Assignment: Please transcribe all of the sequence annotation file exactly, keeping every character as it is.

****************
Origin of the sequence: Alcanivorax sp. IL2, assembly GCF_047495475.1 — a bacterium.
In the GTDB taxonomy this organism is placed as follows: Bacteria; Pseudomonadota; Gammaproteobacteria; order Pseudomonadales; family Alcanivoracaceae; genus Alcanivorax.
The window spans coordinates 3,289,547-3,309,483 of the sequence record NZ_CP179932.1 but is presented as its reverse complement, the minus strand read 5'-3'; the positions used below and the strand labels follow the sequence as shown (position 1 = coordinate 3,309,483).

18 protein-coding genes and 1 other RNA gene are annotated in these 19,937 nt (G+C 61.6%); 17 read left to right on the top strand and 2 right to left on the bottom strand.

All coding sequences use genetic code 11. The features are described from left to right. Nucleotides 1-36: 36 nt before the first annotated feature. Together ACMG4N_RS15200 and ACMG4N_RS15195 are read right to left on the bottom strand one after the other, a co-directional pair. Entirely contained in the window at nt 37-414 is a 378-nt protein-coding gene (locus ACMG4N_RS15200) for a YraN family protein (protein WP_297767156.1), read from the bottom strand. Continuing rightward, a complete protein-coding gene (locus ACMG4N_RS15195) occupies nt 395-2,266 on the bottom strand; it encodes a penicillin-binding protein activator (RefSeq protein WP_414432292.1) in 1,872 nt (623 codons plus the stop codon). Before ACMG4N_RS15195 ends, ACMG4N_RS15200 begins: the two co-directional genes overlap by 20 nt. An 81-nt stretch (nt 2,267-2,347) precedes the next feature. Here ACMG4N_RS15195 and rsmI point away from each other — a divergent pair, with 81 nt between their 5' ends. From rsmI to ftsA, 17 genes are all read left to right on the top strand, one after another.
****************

Origin of the sequence: Alcanivorax sp. IL2, assembly GCF_047495475.1 — a bacterium.
In the GTDB taxonomy this organism is placed as follows: Bacteria; Pseudomonadota; Gammaproteobacteria; order Pseudomonadales; family Alcanivoracaceae; genus Alcanivorax.
The window spans coordinates 3,289,547-3,309,483 of the sequence record NZ_CP179932.1 but is presented as its reverse complement, the minus strand read 5'-3'; the positions used below and the strand labels follow the sequence as shown (position 1 = coordinate 3,309,483).

18 protein-coding genes and 1 other RNA gene are annotated in these 19,937 nt (G+C 61.6%); 17 read left to right on the top strand and 2 right to left on the bottom strand.

All coding sequences use genetic code 11. The features are described from left to right. Nucleotides 1-36: 36 nt before the first annotated feature. Together ACMG4N_RS15200 and ACMG4N_RS15195 are read right to left on the bottom strand one after the other, a co-directional pair. Entirely contained in the window at nt 37-414 is a 378-nt protein-coding gene (locus ACMG4N_RS15200) for a YraN family protein (protein WP_297767156.1), read from the bottom strand. Continuing rightward, a complete protein-coding gene (locus ACMG4N_RS15195) occupies nt 395-2,266 on the bottom strand; it encodes a penicillin-binding protein activator (RefSeq protein WP_414432292.1) in 1,872 nt (623 codons plus the stop codon). Before ACMG4N_RS15195 ends, ACMG4N_RS15200 begins: the two co-directional genes overlap by 20 nt. An 81-nt stretch (nt 2,267-2,347) precedes the next feature. Here ACMG4N_RS15195 and rsmI point away from each other — a divergent pair, with 81 nt between their 5' ends. From rsmI to ftsA, 17 genes are all read left to right on the top strand, one after another.